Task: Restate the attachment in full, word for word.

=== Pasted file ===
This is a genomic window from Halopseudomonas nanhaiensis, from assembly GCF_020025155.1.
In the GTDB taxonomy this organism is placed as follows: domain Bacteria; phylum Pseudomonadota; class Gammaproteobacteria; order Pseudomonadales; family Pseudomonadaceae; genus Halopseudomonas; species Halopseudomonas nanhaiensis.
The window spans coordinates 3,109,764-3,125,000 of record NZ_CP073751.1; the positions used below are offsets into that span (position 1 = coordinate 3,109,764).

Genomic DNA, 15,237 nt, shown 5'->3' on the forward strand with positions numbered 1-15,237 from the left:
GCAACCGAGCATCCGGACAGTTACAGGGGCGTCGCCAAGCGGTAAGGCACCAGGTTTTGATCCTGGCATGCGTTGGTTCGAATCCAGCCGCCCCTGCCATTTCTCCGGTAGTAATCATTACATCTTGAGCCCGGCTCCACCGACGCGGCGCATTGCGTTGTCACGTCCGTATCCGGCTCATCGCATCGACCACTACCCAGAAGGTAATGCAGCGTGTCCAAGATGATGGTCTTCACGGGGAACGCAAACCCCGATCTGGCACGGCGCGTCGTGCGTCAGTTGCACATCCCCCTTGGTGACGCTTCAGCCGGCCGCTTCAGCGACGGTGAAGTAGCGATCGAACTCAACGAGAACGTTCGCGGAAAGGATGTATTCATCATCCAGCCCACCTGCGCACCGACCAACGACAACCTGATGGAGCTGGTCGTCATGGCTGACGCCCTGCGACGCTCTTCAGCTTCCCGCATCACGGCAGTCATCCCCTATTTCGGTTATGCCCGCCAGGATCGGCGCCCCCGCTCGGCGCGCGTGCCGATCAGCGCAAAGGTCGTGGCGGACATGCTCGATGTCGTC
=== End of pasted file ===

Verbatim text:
This is a genomic window from Halopseudomonas nanhaiensis, from assembly GCF_020025155.1.
In the GTDB taxonomy this organism is placed as follows: domain Bacteria; phylum Pseudomonadota; class Gammaproteobacteria; order Pseudomonadales; family Pseudomonadaceae; genus Halopseudomonas; species Halopseudomonas nanhaiensis.
The window spans coordinates 3,109,764-3,125,000 of record NZ_CP073751.1; the positions used below are offsets into that span (position 1 = coordinate 3,109,764).

Genomic DNA, 15,237 nt, shown 5'->3' on the forward strand with positions numbered 1-15,237 from the left:
GCAACCGAGCATCCGGACAGTTACAGGGGCGTCGCCAAGCGGTAAGGCACCAGGTTTTGATCCTGGCATGCGTTGGTTCGAATCCAGCCGCCCCTGCCATTTCTCCGGTAGTAATCATTACATCTTGAGCCCGGCTCCACCGACGCGGCGCATTGCGTTGTCACGTCCGTATCCGGCTCATCGCATCGACCACTACCCAGAAGGTAATGCAGCGTGTCCAAGATGATGGTCTTCACGGGGAACGCAAACCCCGATCTGGCACGGCGCGTCGTGCGTCAGTTGCACATCCCCCTTGGTGACGCTTCAGCCGGCCGCTTCAGCGACGGTGAAGTAGCGATCGAACTCAACGAGAACGTTCGCGGAAAGGATGTATTCATCATCCAGCCCACCTGCGCACCGACCAACGACAACCTGATGGAGCTGGTCGTCATGGCTGACGCCCTGCGACGCTCTTCAGCTTCCCGCATCACGGCAGTCATCCCCTATTTCGGTTATGCCCGCCAGGATCGGCGCCCCCGCTCGGCGCGCGTGCCGATCAGCGCAAAGGTCGTGGCGGACATGCTCGATGTCGTC